String Bowing Gestures at Varying Bow Stroke Frequencies: A Case Study

  • Nicolas Rasamimanana
  • Delphine Bernardin
  • Marcelo Wanderley
  • Frédéric Bevilacqua
Conference paper

DOI: 10.1007/978-3-540-92865-2_24

Volume 5085 of the book series Lecture Notes in Computer Science (LNCS)
Cite this paper as:
Rasamimanana N., Bernardin D., Wanderley M., Bevilacqua F. (2009) String Bowing Gestures at Varying Bow Stroke Frequencies: A Case Study. In: Sales Dias M., Gibet S., Wanderley M.M., Bastos R. (eds) Gesture-Based Human-Computer Interaction and Simulation. GW 2007. Lecture Notes in Computer Science, vol 5085. Springer, Berlin, Heidelberg

Abstract

The understanding of different bowing strategies can provide key concepts for the modelling of music performance. We report here an exploratory study of bowing gestures for a viola player and a violin player in the case of bow strokes performed at different frequencies. Bow and arm movements as well as bow pressure on strings were measured respectively with a 3D optical motion capture system and a custom pressure sensor. While increasing bow stroke frequency, defined as the inverse time between two strokes, players did use different bowing movements as indicated from the measurement of bow velocity and arm joint angles. First, bow velocity profiles abruptly shift from a rectangle shape to a sinus shape. Second, while bow velocity is sinusoidal, an additional change is observed: the wrist and elbow relative phase shifts from out-of-phase to in-phase at the highest frequencies, indicating a possible change in the players coordinative pattern. We finally discuss the fact that only small differences are found in the sound while significant changes occur in the velocity / acceleration profiles.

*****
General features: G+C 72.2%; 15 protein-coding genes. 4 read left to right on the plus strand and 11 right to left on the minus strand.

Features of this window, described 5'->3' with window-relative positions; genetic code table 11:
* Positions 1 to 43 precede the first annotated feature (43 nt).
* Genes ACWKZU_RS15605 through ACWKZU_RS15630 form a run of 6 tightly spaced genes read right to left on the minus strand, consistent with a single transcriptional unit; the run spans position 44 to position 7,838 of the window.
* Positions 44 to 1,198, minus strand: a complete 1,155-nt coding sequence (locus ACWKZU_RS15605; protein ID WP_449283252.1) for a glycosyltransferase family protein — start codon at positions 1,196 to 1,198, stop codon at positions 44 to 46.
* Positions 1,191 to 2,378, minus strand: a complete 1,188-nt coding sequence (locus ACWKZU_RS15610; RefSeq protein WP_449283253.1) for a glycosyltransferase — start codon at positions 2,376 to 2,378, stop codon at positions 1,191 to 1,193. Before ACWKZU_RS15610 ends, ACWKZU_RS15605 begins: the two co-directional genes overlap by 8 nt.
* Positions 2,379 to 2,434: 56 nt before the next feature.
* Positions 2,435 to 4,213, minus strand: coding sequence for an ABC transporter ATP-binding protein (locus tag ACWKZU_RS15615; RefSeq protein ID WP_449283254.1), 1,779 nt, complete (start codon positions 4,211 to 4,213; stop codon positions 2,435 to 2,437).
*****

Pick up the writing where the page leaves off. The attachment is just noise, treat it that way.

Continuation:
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Copyright information

© Springer-Verlag Berlin Heidelberg 2009

Authors and Affiliations

  • Nicolas Rasamimanana
    • 1
  • Delphine Bernardin
    • 2
  • Marcelo Wanderley
    • 2
  • Frédéric Bevilacqua
    • 1
  1. 1.IRCAM, CNRS - UMR 9912ParisFrance
  2. 2.IDMIL/CIRMMT, McGill UniversityMontrealCanada